The riders

Twenty five teams will line up in Milan, with the 19 WorldTour squads joined by six wildcard picks: Androni Giocattoli, Bardiani Valvole-CSF Inox, Europcar, IAM Cycling, MTN-Qhubeka and Vini Fantini. You can see the full provisional start list on the Milan-San Remo website.

Peter Sagan (Cannondale Pro Cycling) is the name on everyone’s lips. The 23-year-old Liquigas rider has it all but, more specifically for Milan-San Remo, he comes into the race with superb form on the back of two stage wins at Tirreno-Adriatico, having outsprinted Cavendish and Andre Greipel (Lotto-Belisol) on stage three, before taming the 27 per cent slopes of the Sant’Elpidio a Mare with Joaquim Rodriguez (Katusha) and Nibali to win stage six.

Sagan is odds-on favourite with the bookmakers but Milan-San Remo, or cycling for that matter, is rarely so simple, and the Slovak all-rounder will be carefully marked by the peloton, as Cavendish was in 2012.

Mark Cavendish started as favourite in 2012 but saw his chances dashed on La Manie

Former champion Cavendish, who won the race on his debut in 2009, has played down his chances in 2013, a stark contrast to the Manx Missile’s failed bid to win Milan-San Remo in the world champion’s jersey last year, and Tom Boonen goes into the race as Omega Pharma-QuickStep’s team leader.

Cavendish remains second favourite with the bookies, however, and, with several cards to play (including Michał Kwiatkowski and Sylvain Chavanel) , Omega Pharma-QuickStep have strength in numbers, while Cavendish’s low-profile build-up may see the 27-year-old slip under the radar, while last year every opposing team set out to disrupt Sky’s plans to take the race to a sprint.

That saw Gerrans, Cancellara and Nibali contest a sprint ahead of a marauding peloton. However, the race does normally come down to a bunch sprint, albeit from a depleted peloton, with Matt Goss (Orica-GreenEDGE, 2011), Óscar Freire (Rabobank, 2010) and Cavendish (2009) all recent winners, while Cancellara was the last to triumph from a solo attack back in 2008.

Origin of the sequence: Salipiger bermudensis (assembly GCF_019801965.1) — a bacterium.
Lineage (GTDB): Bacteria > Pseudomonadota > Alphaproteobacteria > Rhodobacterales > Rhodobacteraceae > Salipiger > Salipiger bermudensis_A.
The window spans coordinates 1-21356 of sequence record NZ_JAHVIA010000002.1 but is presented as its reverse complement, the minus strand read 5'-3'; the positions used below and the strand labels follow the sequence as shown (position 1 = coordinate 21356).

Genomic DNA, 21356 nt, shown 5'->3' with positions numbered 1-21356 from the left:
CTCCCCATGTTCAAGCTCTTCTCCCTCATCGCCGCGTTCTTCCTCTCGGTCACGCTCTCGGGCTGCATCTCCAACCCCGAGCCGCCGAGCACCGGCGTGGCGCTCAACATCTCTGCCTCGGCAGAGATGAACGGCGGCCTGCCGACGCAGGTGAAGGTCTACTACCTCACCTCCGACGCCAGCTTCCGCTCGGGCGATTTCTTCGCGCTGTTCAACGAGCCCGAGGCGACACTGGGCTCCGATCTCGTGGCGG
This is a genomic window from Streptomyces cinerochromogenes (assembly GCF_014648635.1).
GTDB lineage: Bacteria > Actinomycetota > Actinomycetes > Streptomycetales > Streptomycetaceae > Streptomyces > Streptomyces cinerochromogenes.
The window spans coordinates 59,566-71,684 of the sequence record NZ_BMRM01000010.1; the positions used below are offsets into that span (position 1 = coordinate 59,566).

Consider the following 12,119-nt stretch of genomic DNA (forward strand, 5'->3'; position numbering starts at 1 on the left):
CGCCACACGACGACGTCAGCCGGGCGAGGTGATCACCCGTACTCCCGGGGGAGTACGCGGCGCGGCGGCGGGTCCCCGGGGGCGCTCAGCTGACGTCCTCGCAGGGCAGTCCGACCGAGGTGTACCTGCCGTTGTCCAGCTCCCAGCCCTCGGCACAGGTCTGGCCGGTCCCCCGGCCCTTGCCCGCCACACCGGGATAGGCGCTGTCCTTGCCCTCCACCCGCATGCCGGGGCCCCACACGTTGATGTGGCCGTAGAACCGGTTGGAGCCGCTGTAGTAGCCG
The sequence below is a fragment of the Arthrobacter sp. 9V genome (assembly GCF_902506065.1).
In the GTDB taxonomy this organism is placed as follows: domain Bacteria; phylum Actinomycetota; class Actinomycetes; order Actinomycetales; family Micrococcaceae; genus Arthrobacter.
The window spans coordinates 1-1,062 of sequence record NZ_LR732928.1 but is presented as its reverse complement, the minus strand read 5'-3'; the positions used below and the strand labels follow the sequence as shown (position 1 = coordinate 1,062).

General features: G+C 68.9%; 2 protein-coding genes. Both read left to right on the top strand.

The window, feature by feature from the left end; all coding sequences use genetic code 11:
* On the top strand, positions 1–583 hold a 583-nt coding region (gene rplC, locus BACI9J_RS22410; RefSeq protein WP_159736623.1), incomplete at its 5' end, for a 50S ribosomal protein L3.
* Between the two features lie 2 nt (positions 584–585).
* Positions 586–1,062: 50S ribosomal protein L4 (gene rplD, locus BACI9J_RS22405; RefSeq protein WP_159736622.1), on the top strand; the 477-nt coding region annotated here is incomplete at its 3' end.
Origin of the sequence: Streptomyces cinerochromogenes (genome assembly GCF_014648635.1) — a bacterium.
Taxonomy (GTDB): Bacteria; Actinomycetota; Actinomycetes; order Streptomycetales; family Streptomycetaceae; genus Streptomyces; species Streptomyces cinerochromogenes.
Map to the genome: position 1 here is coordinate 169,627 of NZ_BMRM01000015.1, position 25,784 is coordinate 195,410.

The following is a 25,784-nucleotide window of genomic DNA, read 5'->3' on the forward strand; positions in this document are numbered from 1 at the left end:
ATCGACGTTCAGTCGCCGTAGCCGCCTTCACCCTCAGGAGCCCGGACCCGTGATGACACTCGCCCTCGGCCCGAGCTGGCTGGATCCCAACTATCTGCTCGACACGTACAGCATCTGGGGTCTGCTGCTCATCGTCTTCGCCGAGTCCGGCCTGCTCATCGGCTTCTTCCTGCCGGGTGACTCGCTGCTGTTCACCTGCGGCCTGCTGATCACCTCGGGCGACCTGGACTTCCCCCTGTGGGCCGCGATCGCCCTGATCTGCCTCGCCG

Cancellara, Gerrans and Nibali kept the peloton at bay on the twisting descent into San Remo last year

Both Goss and Cancellara start, therefore, knowing what it takes to win, but the beauty of Milan-San Remo is the variety of riders in the mix for victory. Like Cancellara, Nibali is one of the best descenders in the business, as he showed at Tirreno-Adriatico to win the overall, and will only needed a small gap at the top of the Poggio to extend that advantage on the descent into San Remo, while former world champion Thor Hushovd (BMC Racing) is returning to his best, finishing ninth on that stage at Tirreno-Adriatico, although the current wearer of the rainbow jersey, Philippe Gilbert, goes into the race as BMC’s leader and as a rider with the explosive kick to attack on the Poggio or win from a sprint.

Jurgen Roelandts (Lotto-Belisol) is another name being touted as a potential winner on Sunday, while Edvald Boasson Hagen will lead Team Sky, who will also have Geraint Thomas as back-up. The Briton is fast emerging as a Classics rider and, having sacrificed his 2012 season to win Olympic team pursuit gold on the track, returns to the road as a key member of Sky’s Classics squad.

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Television

Sunday March 17
13.30-1630 – LIVE on British Eurosport HD
2100-2200 – highlights on British Eurosport HD